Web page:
were enacted underscores where Congress stands on the issue.
    The very objections Congress has expressed over global 
warming measures are precisely those being realized now that 
EPA's regulations are coming into force. A clear example of 
this can be seen with the 95-0 passage of S. Res. 98, the 
Senate Byrd-Hagel Resolution. This 1997 resolution expressed 
the sense of the Senate that the U.S. should not become a 
signatory to any multilateral global warming treaty that either 
exempted developing nations like China or harmed the U.S. 
economy. The Kyoto Protocol did both, and indeed neither 
President Clinton nor his successors has submitted the treaty 
to the Senate for ratification. The very fears raised by the 
Senate in its Byrd-Hagel resolution--disproportionate and 
significant harm to the American economy--are now being 
realized under EPA's regulations.
    Proponents of EPA's agenda have stated that the Supreme 
Court's decision should be the last word, but this is 
incorrect. The Supreme Court did not mandate that the EPA make 
an endangerment finding and indeed no administration whether 
Democrat or Republican has ever made such an unprecedented 
finding. While it is the role of the Supreme Court to interpret 
existing legislation such as the CAA, Congress is free to amend 
or clarify that legislation if it believes the Supreme Court 
concluded wrongly or that circumstances necessitate a change in 
the law. Indeed, the current Congress would be remiss if it 
ignored the deleterious impact of EPA's regulatory agenda in 
favor of a highly controversial 5 to 4 Supreme Court decision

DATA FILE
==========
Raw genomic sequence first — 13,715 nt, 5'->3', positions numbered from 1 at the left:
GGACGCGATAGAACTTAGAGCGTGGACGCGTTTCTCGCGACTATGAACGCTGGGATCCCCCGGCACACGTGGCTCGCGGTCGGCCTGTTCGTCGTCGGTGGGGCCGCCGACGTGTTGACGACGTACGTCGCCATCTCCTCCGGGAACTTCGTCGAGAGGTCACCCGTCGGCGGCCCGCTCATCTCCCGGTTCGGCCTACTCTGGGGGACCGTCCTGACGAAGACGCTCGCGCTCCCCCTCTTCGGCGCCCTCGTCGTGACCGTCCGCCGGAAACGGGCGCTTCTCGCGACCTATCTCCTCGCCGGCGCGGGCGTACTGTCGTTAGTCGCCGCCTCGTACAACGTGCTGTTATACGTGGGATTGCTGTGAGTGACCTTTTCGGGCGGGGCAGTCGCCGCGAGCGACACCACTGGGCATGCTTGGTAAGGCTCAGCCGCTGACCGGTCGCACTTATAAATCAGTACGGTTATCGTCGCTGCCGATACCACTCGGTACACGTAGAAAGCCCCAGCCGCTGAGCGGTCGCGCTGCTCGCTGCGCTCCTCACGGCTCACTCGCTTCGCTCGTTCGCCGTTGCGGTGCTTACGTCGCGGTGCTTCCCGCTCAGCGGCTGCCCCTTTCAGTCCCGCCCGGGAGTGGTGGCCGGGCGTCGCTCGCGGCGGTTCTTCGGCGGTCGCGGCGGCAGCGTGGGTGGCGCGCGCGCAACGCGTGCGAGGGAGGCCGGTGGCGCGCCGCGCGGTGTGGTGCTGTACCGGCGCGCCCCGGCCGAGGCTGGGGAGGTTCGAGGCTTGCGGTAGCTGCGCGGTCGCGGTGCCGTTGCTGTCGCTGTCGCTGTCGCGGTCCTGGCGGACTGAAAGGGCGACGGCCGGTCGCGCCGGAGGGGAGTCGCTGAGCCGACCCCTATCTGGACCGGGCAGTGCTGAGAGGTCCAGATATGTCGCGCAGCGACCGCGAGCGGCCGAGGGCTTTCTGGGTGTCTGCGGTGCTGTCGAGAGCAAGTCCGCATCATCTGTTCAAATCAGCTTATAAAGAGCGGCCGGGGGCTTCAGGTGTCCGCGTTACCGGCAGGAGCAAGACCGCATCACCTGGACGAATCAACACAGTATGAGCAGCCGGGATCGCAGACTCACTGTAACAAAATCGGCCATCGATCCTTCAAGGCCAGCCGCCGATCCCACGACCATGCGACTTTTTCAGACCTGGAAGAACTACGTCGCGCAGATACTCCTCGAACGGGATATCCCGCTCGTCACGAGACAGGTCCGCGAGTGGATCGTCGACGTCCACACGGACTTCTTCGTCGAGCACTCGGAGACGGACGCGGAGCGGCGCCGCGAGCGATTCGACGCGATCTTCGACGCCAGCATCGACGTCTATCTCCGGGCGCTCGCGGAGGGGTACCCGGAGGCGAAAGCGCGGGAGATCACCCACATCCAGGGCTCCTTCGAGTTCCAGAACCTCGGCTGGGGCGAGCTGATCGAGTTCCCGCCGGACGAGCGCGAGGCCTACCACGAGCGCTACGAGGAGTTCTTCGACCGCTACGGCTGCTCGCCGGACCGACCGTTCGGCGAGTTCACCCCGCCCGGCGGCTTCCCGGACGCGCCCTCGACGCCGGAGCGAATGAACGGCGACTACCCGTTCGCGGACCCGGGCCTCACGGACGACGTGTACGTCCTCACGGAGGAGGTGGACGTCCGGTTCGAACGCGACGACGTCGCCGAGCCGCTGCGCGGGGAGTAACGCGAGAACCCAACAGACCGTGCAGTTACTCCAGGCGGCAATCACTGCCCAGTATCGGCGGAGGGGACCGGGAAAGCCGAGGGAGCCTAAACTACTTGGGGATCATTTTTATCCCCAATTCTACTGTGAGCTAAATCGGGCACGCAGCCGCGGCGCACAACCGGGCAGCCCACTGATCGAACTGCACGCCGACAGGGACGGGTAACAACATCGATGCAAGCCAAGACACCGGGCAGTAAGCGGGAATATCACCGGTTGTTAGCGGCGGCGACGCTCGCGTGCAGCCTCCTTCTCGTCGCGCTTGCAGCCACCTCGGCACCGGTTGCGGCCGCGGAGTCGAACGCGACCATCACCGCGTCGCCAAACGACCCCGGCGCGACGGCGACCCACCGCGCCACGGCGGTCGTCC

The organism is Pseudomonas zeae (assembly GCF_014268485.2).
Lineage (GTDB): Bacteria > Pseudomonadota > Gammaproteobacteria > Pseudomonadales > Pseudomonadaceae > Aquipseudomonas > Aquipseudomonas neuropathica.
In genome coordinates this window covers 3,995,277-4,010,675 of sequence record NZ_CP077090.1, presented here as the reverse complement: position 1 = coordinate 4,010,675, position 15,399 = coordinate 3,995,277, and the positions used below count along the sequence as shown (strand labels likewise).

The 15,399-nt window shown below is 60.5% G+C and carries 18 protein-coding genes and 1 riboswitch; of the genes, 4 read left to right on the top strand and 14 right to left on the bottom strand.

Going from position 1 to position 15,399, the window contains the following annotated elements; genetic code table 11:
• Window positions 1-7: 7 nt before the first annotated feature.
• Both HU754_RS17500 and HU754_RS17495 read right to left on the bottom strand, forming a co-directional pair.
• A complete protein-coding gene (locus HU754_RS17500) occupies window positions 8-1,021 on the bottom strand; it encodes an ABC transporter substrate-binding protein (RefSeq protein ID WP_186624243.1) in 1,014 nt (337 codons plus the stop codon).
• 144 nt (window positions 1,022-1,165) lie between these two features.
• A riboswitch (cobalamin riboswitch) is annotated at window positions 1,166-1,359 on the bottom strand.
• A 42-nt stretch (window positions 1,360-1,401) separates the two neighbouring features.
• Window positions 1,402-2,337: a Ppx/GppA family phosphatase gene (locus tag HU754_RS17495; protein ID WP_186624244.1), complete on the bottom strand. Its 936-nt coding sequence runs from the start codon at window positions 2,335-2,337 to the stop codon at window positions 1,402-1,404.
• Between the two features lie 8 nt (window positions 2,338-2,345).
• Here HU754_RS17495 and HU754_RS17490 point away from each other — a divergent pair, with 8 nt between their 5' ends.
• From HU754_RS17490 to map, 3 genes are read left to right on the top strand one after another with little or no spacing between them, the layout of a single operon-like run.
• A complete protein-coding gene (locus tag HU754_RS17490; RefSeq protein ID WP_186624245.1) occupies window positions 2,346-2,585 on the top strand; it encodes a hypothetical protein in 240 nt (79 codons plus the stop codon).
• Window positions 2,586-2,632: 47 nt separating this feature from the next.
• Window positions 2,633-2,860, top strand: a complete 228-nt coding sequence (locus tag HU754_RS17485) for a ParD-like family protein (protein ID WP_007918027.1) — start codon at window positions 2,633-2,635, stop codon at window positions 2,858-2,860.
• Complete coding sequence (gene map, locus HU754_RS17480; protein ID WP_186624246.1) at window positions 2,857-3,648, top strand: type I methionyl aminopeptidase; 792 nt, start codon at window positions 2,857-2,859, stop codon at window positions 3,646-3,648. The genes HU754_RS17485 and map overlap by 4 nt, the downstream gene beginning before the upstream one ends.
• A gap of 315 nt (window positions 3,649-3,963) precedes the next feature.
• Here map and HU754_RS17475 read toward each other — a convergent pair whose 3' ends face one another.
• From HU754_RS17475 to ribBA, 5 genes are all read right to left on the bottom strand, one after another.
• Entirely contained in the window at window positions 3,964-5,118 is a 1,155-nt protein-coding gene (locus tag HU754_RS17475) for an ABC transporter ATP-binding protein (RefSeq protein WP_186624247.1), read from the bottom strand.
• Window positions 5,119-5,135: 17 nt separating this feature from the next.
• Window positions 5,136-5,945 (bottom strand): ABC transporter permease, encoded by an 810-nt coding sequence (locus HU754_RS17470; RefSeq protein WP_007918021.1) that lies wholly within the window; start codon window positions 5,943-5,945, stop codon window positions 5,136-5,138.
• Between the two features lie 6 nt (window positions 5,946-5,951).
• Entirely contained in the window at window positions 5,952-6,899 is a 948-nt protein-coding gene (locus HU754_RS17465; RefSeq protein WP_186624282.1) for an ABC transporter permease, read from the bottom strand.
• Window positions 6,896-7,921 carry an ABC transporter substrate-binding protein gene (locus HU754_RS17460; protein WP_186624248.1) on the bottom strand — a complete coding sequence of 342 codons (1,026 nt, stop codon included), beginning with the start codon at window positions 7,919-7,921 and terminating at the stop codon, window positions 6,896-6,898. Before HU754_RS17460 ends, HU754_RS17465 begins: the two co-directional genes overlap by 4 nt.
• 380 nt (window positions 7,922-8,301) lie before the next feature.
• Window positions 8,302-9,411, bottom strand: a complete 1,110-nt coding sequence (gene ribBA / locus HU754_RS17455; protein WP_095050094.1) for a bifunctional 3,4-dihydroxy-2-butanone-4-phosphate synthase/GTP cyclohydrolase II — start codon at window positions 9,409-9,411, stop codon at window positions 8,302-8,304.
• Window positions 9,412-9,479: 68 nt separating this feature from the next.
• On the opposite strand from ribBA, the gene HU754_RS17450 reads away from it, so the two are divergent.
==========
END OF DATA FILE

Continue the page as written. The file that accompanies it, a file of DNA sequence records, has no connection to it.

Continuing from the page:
and its interpretation of Congressional intent when the CAA 
which was enacted--decades before global warming emerged as an 
issue.
    Further, it should be noted that in Massachusetts v. EPA 
the issue before the Court was standards for motor vehicles and 
``whether EPA has the statutory authority to regulate 
greenhouse emissions from new motor vehicles'' under Section 
202(a) of the Clean Air Act. The Court concluded that EPA had 
the authority to regulate such emissions under section 
202(a)(1) of the CAA Act ``[i]f EPA makes a finding of 
endangerment'' under the provision, stating that ``EPA must 
ground its reasons for action or inaction in the statute.'' The 
Court never addressed standards for regulation of greenhouse 
gases from stationary sources. To the extent that EPA has moved 
forward with regulation of motor vehicle emissions, H.R. 910 
allows EPA's regulation of greenhouse gases from motor vehicles 
under its light-duty vehicle rule and proposed medium and heavy 
duty truck rule, while prohibiting the agency's expansion of 
such regulation for future years and preventing the agency from 
moving forward with its regulation of greenhouse gas emissions 
from stationary sources.

                                Hearings

    The Subcommittee on Energy and Power on February 9, 2011 
held a legislative hearing on the discussion draft of ``The 
Energy Tax Prevention Act'' and received testimony from:
    
 The Honorable James M. Inhofe, U.S. Senator, 
Ranking Member, Committee on Environment and Public Works
    
 The Honorable Lisa Jackson, Administrator, U.S. 
Environmental Protection Agency
    
 The Honorable Greg Abbott, Attorney General, State 
of Texas
    
 Harry C. Alford, President and CEO, National Black 
Chamber of Commerce
    
 Steve Rowlan, General Manager, Environmental 
Affairs, Nucor Corporation
    
 James Pearce, Director of Manufacturing, FMC 
Corporation
    
 Steve Cousins, Vice President, Lion Oil Company